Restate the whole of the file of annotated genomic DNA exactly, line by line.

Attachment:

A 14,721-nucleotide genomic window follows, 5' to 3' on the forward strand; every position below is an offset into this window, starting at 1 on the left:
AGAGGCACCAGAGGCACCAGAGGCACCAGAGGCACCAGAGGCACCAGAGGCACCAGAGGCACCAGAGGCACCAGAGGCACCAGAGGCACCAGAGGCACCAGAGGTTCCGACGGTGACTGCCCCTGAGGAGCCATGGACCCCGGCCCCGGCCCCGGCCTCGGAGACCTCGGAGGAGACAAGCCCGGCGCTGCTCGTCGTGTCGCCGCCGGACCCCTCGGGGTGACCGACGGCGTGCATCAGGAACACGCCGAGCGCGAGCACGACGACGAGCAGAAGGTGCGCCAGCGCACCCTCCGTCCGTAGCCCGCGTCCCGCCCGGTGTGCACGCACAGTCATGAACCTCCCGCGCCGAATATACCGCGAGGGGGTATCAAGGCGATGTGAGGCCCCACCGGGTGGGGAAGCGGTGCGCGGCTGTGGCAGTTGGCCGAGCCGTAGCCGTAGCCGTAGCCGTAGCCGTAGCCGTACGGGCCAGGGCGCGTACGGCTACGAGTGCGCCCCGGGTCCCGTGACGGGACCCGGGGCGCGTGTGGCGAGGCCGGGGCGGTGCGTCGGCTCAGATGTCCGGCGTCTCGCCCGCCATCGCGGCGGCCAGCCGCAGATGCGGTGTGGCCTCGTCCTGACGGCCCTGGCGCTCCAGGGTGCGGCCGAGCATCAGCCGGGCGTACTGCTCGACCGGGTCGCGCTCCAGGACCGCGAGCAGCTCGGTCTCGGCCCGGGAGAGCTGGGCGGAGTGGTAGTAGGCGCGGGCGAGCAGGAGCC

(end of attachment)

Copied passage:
A 14,721-nucleotide genomic window follows, 5' to 3' on the forward strand; every position below is an offset into this window, starting at 1 on the left:
AGAGGCACCAGAGGCACCAGAGGCACCAGAGGCACCAGAGGCACCAGAGGCACCAGAGGCACCAGAGGCACCAGAGGCACCAGAGGCACCAGAGGCACCAGAGGTTCCGACGGTGACTGCCCCTGAGGAGCCATGGACCCCGGCCCCGGCCCCGGCCTCGGAGACCTCGGAGGAGACAAGCCCGGCGCTGCTCGTCGTGTCGCCGCCGGACCCCTCGGGGTGACCGACGGCGTGCATCAGGAACACGCCGAGCGCGAGCACGACGACGAGCAGAAGGTGCGCCAGCGCACCCTCCGTCCGTAGCCCGCGTCCCGCCCGGTGTGCACGCACAGTCATGAACCTCCCGCGCCGAATATACCGCGAGGGGGTATCAAGGCGATGTGAGGCCCCACCGGGTGGGGAAGCGGTGCGCGGCTGTGGCAGTTGGCCGAGCCGTAGCCGTAGCCGTAGCCGTAGCCGTAGCCGTACGGGCCAGGGCGCGTACGGCTACGAGTGCGCCCCGGGTCCCGTGACGGGACCCGGGGCGCGTGTGGCGAGGCCGGGGCGGTGCGTCGGCTCAGATGTCCGGCGTCTCGCCCGCCATCGCGGCGGCCAGCCGCAGATGCGGTGTGGCCTCGTCCTGACGGCCCTGGCGCTCCAGGGTGCGGCCGAGCATCAGCCGGGCGTACTGCTCGACCGGGTCGCGCTCCAGGACCGCGAGCAGCTCGGTCTCGGCCCGGGAGAGCTGGGCGGAGTGGTAGTAGGCGCGGGCGAGCAGGAGCC